Hosting a trivia night is simple and inexpensive, whether you are trying to encourage team building, raise money for your favorite cause, or just have a fun night with friends. While game formats and topics can vary greatly, the fundamental idea of a trivia night is an event where people are divided into groups to compete against each other to get the most correct answers to designated trivia questions. Because hosting a trivia night requires minimal equipment, they can be hosted anywhere that will fit the attendees, whether in a restaurant or bar, or in your own living room.
Develop an outline or format for your trivia game. There are endless options when designing your own trivia game. Common trivia games will have about four rounds with ten or so questions in each round. To decide how many rounds or questions you want your game to include, figure out how long you want the game to last. If you only have an hour to complete the whole game, you will want to structure it with less rounds or questions.
Establish rules for game play. Because trivia questions are typically open ended, it is important to specify the rules for acceptable answers ahead of time. For example, if the answer to a trivia question is a person’s name, will just the last name be accepted or does the team need to know the full name? You should develop rules associated to the actual game play as well. These can include the time given to answer the questions, the types of technology not permitted, and how score is kept.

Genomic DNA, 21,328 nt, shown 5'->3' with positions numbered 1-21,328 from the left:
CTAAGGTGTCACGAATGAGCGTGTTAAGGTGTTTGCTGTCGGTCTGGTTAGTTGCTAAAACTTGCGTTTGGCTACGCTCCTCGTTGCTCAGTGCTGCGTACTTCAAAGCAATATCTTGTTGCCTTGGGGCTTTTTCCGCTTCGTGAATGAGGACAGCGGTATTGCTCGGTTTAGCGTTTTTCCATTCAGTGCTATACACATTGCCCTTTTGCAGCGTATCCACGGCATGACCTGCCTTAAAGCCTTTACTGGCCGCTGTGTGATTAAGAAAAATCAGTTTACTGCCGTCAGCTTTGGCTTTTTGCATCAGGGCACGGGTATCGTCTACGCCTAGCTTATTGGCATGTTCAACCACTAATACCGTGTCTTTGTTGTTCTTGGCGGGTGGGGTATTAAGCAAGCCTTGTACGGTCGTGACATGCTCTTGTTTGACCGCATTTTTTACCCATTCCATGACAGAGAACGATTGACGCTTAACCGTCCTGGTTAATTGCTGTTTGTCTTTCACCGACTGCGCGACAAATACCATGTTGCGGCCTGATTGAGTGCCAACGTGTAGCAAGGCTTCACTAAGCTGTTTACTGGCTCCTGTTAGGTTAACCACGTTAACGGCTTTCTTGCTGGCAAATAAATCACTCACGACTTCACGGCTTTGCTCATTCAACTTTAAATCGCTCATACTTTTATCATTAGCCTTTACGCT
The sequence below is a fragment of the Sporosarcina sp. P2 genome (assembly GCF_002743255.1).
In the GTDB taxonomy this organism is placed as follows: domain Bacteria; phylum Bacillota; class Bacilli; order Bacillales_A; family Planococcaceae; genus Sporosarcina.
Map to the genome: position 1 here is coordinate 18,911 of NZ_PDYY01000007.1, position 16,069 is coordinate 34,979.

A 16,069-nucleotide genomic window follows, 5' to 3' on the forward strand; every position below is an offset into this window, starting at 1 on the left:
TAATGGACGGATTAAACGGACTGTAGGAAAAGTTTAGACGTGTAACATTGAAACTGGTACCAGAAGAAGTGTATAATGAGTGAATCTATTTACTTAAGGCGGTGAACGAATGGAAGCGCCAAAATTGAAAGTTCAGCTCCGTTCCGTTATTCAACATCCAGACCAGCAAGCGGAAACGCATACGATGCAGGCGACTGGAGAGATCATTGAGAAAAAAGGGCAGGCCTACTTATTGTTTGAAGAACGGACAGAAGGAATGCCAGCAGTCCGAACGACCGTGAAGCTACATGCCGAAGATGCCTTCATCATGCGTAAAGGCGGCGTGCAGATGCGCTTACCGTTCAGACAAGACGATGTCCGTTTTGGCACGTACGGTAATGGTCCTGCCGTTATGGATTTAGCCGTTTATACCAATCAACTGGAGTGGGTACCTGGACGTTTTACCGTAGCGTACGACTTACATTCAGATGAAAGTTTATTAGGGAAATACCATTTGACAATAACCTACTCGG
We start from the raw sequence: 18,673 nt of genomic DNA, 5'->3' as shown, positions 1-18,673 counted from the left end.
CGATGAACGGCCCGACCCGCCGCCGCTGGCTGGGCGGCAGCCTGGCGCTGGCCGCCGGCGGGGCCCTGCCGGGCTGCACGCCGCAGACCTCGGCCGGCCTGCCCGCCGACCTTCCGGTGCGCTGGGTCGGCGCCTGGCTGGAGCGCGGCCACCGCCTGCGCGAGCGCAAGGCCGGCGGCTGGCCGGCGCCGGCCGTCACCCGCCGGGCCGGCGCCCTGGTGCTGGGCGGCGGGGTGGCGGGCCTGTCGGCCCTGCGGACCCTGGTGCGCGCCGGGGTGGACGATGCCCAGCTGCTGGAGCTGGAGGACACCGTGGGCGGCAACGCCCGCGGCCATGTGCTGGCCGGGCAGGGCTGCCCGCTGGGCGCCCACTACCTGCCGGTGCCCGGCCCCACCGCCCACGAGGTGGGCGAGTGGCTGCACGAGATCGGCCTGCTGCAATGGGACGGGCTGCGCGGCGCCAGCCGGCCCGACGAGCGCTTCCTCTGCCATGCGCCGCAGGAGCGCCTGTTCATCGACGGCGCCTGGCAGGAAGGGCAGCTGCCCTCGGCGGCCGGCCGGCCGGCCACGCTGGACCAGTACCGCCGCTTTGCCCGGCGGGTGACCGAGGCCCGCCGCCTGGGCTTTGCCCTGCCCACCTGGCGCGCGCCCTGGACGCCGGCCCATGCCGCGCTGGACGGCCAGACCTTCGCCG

Select the questions. Before actually writing each question, you should decide whether you want your trivia game to be specific to one topic, such as sports or movies, or a compilation of many topics. In addition to writing the number of questions specified by your format, you should also set aside some tiebreaker and bonus questions.
Write instruction guidelines for each table or group. Even if you plan on announcing your game instructions and rules, it is always helpful to have some guidelines at each table during the game to serve as reminders for the players. For games with more rules and specifications for acceptable answers, the necessity and benefit of written guidelines is greater.
Collect your inventory. At minimum, most trivial games require a pen and paper for each table and something to keep time. Other common objects may include a bell or whistle to signal the end of the allotted answering time, a scoreboard, and prizes for the winners.
Invite your attendees and play. With the game rules established and the inventory assembled, all that is left is to play and have fun.
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